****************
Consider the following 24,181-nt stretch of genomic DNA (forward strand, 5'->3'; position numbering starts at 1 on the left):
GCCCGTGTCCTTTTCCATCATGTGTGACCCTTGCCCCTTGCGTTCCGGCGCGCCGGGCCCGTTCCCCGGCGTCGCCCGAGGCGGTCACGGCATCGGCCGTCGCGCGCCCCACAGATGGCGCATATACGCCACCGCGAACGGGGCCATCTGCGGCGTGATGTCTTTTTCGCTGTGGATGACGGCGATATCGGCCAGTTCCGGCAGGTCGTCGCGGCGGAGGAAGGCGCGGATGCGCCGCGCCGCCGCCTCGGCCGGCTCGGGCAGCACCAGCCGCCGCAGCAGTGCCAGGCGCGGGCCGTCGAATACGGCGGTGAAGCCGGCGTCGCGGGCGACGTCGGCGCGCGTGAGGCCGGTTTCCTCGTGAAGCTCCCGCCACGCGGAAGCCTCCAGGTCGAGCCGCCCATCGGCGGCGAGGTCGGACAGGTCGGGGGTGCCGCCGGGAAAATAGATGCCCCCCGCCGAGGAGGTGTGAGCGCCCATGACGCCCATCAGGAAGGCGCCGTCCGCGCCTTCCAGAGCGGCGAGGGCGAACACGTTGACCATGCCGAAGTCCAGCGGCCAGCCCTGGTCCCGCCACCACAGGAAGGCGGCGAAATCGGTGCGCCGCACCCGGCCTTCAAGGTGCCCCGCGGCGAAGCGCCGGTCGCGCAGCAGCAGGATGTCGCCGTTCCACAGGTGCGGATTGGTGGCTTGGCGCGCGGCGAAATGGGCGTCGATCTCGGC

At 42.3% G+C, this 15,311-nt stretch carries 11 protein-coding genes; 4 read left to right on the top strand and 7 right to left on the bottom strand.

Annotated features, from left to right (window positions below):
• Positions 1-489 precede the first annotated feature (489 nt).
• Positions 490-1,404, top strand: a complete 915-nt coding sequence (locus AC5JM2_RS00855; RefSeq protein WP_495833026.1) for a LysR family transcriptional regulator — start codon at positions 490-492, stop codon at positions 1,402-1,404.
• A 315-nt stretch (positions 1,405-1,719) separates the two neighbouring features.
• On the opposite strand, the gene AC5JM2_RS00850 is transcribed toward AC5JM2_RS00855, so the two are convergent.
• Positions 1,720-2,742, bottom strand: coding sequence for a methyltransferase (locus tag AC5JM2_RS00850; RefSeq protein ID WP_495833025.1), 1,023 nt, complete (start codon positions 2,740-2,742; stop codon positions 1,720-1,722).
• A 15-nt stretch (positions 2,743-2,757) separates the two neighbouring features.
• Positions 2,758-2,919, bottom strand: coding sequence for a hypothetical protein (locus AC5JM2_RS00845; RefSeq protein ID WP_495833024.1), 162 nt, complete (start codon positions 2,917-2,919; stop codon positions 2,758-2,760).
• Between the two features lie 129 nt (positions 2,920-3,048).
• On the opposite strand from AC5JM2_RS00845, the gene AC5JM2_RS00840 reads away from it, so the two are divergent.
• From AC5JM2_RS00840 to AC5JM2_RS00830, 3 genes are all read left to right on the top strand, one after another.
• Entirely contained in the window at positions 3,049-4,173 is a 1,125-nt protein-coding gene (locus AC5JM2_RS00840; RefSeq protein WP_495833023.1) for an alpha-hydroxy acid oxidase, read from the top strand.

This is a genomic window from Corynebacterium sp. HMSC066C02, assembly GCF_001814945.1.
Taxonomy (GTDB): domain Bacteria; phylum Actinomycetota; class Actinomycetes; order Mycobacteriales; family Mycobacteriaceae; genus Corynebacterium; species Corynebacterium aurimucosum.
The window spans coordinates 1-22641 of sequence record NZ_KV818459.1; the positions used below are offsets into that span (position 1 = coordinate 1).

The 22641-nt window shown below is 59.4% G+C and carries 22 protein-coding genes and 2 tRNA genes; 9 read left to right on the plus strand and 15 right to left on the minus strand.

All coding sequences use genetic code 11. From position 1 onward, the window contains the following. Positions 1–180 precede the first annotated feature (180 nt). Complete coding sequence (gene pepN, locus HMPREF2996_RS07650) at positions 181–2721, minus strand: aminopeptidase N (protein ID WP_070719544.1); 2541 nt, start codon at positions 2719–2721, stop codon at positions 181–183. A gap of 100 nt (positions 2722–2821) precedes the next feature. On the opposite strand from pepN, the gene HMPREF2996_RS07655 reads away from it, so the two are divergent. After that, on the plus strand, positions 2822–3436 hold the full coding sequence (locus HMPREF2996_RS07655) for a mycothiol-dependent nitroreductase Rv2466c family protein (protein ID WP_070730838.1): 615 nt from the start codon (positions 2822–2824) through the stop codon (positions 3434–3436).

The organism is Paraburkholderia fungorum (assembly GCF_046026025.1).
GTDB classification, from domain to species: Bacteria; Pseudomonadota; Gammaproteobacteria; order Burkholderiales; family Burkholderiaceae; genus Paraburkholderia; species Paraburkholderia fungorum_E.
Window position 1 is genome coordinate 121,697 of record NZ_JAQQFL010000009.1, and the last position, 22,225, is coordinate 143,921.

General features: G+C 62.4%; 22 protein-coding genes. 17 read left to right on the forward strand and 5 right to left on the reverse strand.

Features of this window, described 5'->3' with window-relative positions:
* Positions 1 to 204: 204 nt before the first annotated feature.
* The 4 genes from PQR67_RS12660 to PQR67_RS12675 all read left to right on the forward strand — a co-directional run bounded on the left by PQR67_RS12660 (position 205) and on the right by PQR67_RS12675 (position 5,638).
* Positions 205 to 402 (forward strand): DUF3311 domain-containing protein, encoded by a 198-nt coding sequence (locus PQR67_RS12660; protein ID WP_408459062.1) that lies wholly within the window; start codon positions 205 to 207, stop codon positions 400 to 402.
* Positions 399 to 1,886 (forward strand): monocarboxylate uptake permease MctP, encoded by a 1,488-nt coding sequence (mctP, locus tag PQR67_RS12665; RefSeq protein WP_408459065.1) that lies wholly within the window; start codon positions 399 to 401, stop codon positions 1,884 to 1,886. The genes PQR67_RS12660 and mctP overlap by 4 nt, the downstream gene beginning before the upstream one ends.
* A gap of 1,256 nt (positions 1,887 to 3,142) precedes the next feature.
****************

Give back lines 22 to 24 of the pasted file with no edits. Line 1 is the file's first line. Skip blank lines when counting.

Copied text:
GTDB classification, from domain to species: Bacteria; Pseudomonadota; Gammaproteobacteria; order Burkholderiales; family Burkholderiaceae; genus Paraburkholderia; species Paraburkholderia fungorum_E.
Window position 1 is genome coordinate 121,697 of record NZ_JAQQFL010000009.1, and the last position, 22,225, is coordinate 143,921.

General features: G+C 62.4%; 22 protein-coding genes. 17 read left to right on the forward strand and 5 right to left on the reverse strand.